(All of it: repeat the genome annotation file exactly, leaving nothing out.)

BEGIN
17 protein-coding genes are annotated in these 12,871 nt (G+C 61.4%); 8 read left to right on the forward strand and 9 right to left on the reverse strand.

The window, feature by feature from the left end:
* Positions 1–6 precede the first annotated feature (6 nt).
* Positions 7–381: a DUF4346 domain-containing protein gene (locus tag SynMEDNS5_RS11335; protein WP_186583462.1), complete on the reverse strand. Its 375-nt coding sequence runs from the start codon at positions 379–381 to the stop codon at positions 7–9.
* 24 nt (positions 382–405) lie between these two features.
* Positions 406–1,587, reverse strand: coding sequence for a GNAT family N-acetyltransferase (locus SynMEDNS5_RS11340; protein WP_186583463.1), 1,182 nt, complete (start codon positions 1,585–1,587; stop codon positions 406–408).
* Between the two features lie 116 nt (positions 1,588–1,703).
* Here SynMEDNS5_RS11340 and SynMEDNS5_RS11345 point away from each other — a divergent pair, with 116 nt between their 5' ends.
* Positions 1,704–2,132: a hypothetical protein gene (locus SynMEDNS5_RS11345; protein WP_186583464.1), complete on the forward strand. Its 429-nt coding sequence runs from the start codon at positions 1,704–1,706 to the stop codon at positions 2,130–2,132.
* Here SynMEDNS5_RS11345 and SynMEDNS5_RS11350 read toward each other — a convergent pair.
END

17 protein-coding genes are annotated in these 12,871 nt (G+C 61.4%); 8 read left to right on the forward strand and 9 right to left on the reverse strand.

The window, feature by feature from the left end:
* Positions 1–6 precede the first annotated feature (6 nt).
* Positions 7–381: a DUF4346 domain-containing protein gene (locus tag SynMEDNS5_RS11335; protein WP_186583462.1), complete on the reverse strand. Its 375-nt coding sequence runs from the start codon at positions 379–381 to the stop codon at positions 7–9.
* 24 nt (positions 382–405) lie between these two features.
* Positions 406–1,587, reverse strand: coding sequence for a GNAT family N-acetyltransferase (locus SynMEDNS5_RS11340; protein WP_186583463.1), 1,182 nt, complete (start codon positions 1,585–1,587; stop codon positions 406–408).
* Between the two features lie 116 nt (positions 1,588–1,703).
* Here SynMEDNS5_RS11340 and SynMEDNS5_RS11345 point away from each other — a divergent pair, with 116 nt between their 5' ends.
* Positions 1,704–2,132: a hypothetical protein gene (locus SynMEDNS5_RS11345; protein WP_186583464.1), complete on the forward strand. Its 429-nt coding sequence runs from the start codon at positions 1,704–1,706 to the stop codon at positions 2,130–2,132.
* Here SynMEDNS5_RS11345 and SynMEDNS5_RS11350 read toward each other — a convergent pair.